It is important to know how to plant Bermuda Grass in Texas. Because Bermuda Grass perennates poorly via seed, even under ideal conditions, it must be planted from sprigs or stolons rather than seeds. Although vegetative planting material (sprigs) can be purchased, it is often manufactured by sod production companies or sod farms.
Sod producers sow a thick Bermuda Grass lawn, which they harvest as big rolls of sod 12 weeks after seeding. When purchasing Bermuda Grass for planting, choose the thickest, greenest lawn available. Bermuda grass will be 2-3 months old and should be a height of 4′′-6′′ when you receive it.
Whenever possible, buy Bermuda Grass in one-foot square sections (known as sprigs) rather than large rolls. This will simplify manual planting and save you money. Planting by sod is more expensive but allows the homeowner to quickly create their Bermuda grass lawn; nevertheless, there are advantages to doing it yourself.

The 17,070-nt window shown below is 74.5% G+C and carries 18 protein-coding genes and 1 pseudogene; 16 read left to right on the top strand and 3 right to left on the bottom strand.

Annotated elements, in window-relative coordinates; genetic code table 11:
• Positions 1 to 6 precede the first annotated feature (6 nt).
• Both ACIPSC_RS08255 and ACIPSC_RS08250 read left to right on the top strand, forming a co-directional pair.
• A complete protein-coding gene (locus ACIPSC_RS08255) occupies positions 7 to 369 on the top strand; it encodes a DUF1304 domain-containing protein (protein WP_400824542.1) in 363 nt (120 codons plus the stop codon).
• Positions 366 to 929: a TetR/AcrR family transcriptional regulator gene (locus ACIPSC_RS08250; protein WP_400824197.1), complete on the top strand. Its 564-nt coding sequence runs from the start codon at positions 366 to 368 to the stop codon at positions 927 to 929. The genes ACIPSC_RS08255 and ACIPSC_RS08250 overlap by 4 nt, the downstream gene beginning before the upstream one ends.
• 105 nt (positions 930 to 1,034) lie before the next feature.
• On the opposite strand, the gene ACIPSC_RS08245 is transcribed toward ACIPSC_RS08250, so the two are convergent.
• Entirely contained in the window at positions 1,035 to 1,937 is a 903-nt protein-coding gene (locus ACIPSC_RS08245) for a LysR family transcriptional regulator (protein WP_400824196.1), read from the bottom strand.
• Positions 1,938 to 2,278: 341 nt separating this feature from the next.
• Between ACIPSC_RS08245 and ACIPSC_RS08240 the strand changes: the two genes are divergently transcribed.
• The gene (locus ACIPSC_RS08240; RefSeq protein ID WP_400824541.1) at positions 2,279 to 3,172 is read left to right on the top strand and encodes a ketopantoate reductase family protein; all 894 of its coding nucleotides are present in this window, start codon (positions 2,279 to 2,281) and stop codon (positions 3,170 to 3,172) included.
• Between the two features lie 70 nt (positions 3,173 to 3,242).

The area should be weed-free. If necessary, apply a flame weeder or a non-selective herbicide such as glyphosate. Remove any grassy weeds and other perennial vegetation with a rotary mower. You can also apply a Natural Weed Control to kill the current plants, but this isn’t necessary as you’ll be growing new Bermuda Grass sprigs regardless.
To ensure proper drainage and pH, test the soil in your yard along a sidewalk or driveway at 1 inch depth. Bermuda Grass loves clay soils, but it may also grow in sandy soils. It does not, however, grow well in acidic or alkaline environments. Soil pH should ideally be between 6.5 and 7.0 for best results, therefore test your soil’s pH level before planting Bermuda grass sprigs to ensure it falls within the right range.
Planting bermuda grass in Texas has various advantages. These are some examples:
There are several drawbacks to Bermuda grass that should be addressed. These are some examples:
When the soil temperature is regularly warmer, Bermuda plant. In Texas, the optimal time to plant Bermuda seed is late spring and early summer, when the soil has warmed and the risk of spring frost has passed.
Bermuda seeds sprout best in soil temperatures ranging from 65°F to 70°F.
Bermuda grass should be planted at least 90 days before the first frost. This works well for overseeding, especially in Texas where temperatures remain high far into the fall season.